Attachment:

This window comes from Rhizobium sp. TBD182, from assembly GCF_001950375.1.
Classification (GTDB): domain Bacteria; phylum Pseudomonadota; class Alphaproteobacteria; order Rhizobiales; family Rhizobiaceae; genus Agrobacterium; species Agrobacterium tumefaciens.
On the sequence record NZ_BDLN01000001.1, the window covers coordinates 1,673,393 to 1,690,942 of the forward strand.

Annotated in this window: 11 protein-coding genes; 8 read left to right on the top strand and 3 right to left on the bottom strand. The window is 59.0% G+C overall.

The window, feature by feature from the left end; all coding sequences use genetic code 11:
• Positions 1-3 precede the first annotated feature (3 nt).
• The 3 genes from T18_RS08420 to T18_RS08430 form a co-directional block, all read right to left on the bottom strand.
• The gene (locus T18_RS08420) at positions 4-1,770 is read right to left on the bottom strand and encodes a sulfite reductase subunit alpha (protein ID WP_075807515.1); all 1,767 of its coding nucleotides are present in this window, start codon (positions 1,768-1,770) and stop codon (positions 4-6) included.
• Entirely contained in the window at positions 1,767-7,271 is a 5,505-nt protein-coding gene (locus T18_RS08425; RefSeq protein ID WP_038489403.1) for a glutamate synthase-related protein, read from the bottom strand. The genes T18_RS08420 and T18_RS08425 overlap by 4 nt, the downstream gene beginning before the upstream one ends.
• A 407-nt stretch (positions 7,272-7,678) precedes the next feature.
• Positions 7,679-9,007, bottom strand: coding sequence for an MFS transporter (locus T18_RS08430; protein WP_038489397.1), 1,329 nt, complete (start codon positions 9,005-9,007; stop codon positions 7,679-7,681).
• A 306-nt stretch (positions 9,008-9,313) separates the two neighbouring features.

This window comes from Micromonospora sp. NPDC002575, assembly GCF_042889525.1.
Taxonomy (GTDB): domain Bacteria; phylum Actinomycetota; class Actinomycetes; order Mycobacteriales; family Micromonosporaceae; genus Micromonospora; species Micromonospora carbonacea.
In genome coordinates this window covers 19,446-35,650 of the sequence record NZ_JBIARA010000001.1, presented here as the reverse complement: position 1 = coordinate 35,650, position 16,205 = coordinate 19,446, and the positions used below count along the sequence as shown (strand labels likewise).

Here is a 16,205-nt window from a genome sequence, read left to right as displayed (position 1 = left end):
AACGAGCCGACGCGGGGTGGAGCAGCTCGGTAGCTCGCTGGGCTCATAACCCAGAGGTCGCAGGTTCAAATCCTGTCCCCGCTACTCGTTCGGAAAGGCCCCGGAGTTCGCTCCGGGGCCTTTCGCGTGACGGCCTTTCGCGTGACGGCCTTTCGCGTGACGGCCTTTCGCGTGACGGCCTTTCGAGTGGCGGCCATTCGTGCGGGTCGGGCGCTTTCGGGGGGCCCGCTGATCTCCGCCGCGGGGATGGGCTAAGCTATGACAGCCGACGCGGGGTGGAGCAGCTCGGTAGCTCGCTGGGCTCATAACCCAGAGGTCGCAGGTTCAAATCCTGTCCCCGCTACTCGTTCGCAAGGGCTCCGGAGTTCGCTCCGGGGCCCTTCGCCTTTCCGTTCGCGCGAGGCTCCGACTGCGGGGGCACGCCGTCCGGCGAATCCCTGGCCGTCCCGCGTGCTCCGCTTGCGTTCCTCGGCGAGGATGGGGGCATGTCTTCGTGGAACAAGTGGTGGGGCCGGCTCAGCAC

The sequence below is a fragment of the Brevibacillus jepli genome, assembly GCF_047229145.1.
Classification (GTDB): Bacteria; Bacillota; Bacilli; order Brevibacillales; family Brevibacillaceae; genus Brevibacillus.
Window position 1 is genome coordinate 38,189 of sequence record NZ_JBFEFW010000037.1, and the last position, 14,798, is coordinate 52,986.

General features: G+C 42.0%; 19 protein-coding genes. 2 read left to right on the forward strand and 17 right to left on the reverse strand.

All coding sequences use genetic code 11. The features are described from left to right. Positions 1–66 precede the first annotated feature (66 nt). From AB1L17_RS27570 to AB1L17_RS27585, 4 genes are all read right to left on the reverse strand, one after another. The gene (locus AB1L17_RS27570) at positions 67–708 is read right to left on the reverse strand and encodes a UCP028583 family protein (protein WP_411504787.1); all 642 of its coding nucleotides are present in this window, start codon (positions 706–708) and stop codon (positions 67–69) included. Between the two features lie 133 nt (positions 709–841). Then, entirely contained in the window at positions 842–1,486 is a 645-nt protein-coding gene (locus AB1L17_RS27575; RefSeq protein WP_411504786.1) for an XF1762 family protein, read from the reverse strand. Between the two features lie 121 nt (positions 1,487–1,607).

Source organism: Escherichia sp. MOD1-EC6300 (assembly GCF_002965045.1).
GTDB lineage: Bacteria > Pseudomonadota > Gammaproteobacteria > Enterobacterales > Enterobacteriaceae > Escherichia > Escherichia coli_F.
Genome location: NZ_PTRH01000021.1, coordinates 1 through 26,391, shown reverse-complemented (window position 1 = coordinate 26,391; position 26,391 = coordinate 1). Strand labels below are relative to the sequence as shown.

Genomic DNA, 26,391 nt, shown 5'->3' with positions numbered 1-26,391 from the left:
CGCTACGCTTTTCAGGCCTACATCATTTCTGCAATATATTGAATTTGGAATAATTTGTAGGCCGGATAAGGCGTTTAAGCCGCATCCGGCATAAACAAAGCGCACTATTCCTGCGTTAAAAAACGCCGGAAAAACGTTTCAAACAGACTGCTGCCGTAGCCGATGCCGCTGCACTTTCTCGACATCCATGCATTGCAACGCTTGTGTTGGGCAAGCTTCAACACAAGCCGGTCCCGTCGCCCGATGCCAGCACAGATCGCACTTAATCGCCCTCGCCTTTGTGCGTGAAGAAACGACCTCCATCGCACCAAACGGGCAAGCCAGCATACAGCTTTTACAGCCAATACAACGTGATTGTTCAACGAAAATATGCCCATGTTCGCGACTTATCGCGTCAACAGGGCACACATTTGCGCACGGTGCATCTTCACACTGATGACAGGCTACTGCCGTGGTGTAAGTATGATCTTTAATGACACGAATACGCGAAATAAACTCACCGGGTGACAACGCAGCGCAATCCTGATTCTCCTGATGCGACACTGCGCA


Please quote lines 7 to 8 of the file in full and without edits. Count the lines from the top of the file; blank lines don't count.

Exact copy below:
• The 3 genes from T18_RS08420 to T18_RS08430 form a co-directional block, all read right to left on the bottom strand.
• The gene (locus T18_RS08420) at positions 4-1,770 is read right to left on the bottom strand and encodes a sulfite reductase subunit alpha (protein ID WP_075807515.1); all 1,767 of its coding nucleotides are present in this window, start codon (positions 1,768-1,770) and stop codon (positions 4-6) included.